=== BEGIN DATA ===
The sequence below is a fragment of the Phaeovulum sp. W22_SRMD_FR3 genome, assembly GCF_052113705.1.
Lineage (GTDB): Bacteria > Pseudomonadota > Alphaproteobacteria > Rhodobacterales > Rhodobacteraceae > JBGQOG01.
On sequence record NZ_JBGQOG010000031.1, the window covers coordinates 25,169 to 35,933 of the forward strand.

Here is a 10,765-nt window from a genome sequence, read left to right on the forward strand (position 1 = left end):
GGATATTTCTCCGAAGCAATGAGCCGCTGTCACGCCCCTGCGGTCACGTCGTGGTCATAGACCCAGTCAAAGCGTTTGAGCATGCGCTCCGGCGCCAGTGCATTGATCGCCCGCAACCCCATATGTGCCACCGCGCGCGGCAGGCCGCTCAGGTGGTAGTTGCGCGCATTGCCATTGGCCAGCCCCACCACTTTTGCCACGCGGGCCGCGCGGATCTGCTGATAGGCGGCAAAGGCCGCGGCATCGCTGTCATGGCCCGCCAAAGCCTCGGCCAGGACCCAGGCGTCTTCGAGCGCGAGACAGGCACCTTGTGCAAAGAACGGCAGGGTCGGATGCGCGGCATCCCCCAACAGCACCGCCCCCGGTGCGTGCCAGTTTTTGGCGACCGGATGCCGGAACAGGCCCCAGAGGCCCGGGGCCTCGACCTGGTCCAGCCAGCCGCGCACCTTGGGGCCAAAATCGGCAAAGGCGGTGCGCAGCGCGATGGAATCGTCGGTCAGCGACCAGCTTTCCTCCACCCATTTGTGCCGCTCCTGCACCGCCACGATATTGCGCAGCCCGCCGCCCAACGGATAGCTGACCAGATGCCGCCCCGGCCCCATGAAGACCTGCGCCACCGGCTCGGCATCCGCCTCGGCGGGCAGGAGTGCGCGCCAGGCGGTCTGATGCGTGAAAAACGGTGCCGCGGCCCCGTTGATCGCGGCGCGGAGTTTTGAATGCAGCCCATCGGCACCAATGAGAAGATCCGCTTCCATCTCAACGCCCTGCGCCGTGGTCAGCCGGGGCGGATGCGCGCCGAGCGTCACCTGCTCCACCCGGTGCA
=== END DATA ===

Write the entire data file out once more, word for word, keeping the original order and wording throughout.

The sequence below is a fragment of the Phaeovulum sp. W22_SRMD_FR3 genome, assembly GCF_052113705.1.
Lineage (GTDB): Bacteria > Pseudomonadota > Alphaproteobacteria > Rhodobacterales > Rhodobacteraceae > JBGQOG01.
On sequence record NZ_JBGQOG010000031.1, the window covers coordinates 25,169 to 35,933 of the forward strand.

Here is a 10,765-nt window from a genome sequence, read left to right on the forward strand (position 1 = left end):
GGATATTTCTCCGAAGCAATGAGCCGCTGTCACGCCCCTGCGGTCACGTCGTGGTCATAGACCCAGTCAAAGCGTTTGAGCATGCGCTCCGGCGCCAGTGCATTGATCGCCCGCAACCCCATATGTGCCACCGCGCGCGGCAGGCCGCTCAGGTGGTAGTTGCGCGCATTGCCATTGGCCAGCCCCACCACTTTTGCCACGCGGGCCGCGCGGATCTGCTGATAGGCGGCAAAGGCCGCGGCATCGCTGTCATGGCCCGCCAAAGCCTCGGCCAGGACCCAGGCGTCTTCGAGCGCGAGACAGGCACCTTGTGCAAAGAACGGCAGGGTCGGATGCGCGGCATCCCCCAACAGCACCGCCCCCGGTGCGTGCCAGTTTTTGGCGACCGGATGCCGGAACAGGCCCCAGAGGCCCGGGGCCTCGACCTGGTCCAGCCAGCCGCGCACCTTGGGGCCAAAATCGGCAAAGGCGGTGCGCAGCGCGATGGAATCGTCGGTCAGCGACCAGCTTTCCTCCACCCATTTGTGCCGCTCCTGCACCGCCACGATATTGCGCAGCCCGCCGCCCAACGGATAGCTGACCAGATGCCGCCCCGGCCCCATGAAGACCTGCGCCACCGGCTCGGCATCCGCCTCGGCGGGCAGGAGTGCGCGCCAGGCGGTCTGATGCGTGAAAAACGGTGCCGCGGCCCCGTTGATCGCGGCGCGGAGTTTTGAATGCAGCCCATCGGCACCAATGAGAAGATCCGCTTCCATCTCAACGCCCTGCGCCGTGGTCAGCCGGGGCGGATGCGCGCCGAGCGTCACCTGCTCCACCCGGTGCA